[3] The divide means that Rhee’s challenge is not just to reform one of the worst school systems in the country and, in effect, prove whether or not inner-city schools can be revived at all. It is to answer a basic question about the nature of urban governance, a question about two visions of big-city management. In one, city politics is a vibrant, messy, democratic exercise, in which both the process and the results have value. In the other, city politics is only a prelude, the way to install a technocratic elite that can carry out reforms in relative isolation from the give-and-take of city life. Rhee’s tenure will answer whether these two positions are mutually exclusive—and, if they are, whether public-school reform is even possible.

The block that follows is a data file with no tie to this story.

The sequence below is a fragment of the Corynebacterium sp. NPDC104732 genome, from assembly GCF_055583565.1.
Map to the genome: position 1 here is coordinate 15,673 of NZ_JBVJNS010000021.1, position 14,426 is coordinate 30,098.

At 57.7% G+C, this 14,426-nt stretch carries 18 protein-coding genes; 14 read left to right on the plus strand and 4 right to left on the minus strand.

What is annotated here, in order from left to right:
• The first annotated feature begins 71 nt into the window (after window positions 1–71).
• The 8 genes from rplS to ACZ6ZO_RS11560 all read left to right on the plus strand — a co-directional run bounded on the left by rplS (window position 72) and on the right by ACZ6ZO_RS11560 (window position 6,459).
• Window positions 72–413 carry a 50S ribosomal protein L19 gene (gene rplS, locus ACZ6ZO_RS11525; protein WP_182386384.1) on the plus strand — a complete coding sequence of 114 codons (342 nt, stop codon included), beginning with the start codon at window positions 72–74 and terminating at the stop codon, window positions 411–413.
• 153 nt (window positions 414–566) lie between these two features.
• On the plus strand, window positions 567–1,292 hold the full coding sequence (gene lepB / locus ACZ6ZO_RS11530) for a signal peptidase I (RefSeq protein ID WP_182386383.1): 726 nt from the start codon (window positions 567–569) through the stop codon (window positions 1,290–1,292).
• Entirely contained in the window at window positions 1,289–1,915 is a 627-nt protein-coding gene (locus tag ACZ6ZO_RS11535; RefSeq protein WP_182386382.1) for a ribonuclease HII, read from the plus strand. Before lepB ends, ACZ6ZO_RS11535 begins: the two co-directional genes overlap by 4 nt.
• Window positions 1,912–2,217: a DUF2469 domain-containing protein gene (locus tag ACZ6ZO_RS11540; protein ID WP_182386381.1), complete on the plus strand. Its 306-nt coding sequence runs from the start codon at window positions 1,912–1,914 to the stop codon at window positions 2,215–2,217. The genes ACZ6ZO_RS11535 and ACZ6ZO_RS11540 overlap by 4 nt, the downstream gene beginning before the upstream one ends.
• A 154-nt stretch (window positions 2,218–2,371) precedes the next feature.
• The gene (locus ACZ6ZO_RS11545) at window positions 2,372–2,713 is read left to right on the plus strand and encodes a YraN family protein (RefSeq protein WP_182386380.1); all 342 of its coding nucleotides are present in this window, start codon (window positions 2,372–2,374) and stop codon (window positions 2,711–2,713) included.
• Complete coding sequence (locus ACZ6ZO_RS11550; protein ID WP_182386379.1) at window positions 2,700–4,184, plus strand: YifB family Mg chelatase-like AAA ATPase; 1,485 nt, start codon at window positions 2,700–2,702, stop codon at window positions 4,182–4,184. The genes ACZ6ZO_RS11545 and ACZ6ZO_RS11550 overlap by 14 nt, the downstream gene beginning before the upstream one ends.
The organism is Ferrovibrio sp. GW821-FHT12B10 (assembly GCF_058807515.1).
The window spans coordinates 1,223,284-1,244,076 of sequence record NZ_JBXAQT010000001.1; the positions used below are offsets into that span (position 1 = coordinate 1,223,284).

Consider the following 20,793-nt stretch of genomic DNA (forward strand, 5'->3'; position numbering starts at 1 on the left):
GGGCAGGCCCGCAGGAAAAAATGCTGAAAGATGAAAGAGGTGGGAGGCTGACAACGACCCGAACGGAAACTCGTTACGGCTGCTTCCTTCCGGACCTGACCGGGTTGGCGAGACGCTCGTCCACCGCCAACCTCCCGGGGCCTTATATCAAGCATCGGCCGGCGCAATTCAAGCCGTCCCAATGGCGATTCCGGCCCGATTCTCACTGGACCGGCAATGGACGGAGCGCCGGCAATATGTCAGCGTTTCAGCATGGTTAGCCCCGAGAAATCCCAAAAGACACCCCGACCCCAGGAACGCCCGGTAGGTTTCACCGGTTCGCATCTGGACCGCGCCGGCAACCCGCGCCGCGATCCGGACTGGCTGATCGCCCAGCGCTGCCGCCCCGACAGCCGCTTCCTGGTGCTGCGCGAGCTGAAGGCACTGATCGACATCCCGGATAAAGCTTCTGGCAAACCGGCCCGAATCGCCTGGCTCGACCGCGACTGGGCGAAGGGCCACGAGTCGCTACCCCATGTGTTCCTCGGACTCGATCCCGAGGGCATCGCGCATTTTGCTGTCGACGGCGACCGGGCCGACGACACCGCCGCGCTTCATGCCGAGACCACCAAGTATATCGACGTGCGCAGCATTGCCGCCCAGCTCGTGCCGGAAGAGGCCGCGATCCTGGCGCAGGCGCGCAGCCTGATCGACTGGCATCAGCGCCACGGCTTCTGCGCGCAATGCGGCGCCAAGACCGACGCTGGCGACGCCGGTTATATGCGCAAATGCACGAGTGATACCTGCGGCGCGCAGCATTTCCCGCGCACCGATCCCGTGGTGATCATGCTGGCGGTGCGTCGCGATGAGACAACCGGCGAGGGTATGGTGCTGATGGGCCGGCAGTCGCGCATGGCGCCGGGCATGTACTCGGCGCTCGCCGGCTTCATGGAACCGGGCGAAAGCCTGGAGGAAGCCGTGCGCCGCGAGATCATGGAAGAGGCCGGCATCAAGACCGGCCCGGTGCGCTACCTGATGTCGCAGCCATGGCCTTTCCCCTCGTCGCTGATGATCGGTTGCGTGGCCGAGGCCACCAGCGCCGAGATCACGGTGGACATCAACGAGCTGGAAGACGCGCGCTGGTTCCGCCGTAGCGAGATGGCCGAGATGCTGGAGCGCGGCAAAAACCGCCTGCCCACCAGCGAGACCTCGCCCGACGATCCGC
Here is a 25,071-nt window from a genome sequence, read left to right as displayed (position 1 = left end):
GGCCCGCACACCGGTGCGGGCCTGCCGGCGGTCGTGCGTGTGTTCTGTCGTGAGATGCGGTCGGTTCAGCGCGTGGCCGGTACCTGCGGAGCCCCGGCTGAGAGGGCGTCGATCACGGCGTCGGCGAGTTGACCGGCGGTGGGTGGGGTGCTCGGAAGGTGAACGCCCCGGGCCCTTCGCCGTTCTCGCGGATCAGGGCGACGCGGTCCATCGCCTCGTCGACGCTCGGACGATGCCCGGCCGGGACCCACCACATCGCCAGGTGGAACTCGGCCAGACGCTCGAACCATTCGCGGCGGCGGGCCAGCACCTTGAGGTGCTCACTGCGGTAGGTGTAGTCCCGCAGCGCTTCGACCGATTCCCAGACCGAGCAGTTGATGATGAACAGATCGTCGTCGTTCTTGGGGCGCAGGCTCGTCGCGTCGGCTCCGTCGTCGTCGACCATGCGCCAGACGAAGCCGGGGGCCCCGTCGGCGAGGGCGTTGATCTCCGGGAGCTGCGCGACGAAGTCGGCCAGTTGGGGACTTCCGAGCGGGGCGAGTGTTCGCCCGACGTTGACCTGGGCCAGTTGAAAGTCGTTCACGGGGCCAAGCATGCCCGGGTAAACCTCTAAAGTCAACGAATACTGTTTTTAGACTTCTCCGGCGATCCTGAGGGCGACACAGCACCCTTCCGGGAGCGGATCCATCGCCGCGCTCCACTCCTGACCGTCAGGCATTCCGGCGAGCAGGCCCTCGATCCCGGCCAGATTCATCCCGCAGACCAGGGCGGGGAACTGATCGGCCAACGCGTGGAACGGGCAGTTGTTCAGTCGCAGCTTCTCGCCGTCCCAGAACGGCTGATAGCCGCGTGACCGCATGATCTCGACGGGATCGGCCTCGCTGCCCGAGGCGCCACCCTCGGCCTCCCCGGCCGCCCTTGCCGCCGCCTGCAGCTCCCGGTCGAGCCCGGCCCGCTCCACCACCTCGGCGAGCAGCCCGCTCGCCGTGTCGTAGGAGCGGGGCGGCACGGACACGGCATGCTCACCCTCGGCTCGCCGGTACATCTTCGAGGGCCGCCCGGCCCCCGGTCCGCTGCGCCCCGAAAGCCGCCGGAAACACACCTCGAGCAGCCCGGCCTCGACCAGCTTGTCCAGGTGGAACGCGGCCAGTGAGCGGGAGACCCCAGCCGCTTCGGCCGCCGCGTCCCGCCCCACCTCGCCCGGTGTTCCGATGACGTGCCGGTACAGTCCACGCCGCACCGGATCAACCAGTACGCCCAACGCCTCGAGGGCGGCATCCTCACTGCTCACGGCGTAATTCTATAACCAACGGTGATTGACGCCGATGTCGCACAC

I applaud Rhee’s efforts at reform, particularly with the DC schools, but it appears that she may not recognize or address the influence of parents, the community, and peer groups on human behavior and learning. Incorporating a plan to address and use these factors are also necessary to achieve her objectives, which are laudable.

Gobble:

I would agree that “business as usual” is not an option. Change is necessary and inevitable. I applaud Ms. Rhee’s drive to bring change to the DC system, which is among the systems most in need of some kind of reform. I think she has the best of intentions; her dedication to the cause is indisputable, and her tolerance of risk and uncertainty is absolutely necessary to the job she’s trying to do. I think she has the potential to do a lot of good — unless she so profoundly alienates her constituency that she cannot function. As the Atlantic profile points out, “Whether she recognizes it or not, her task is political as well as educational.”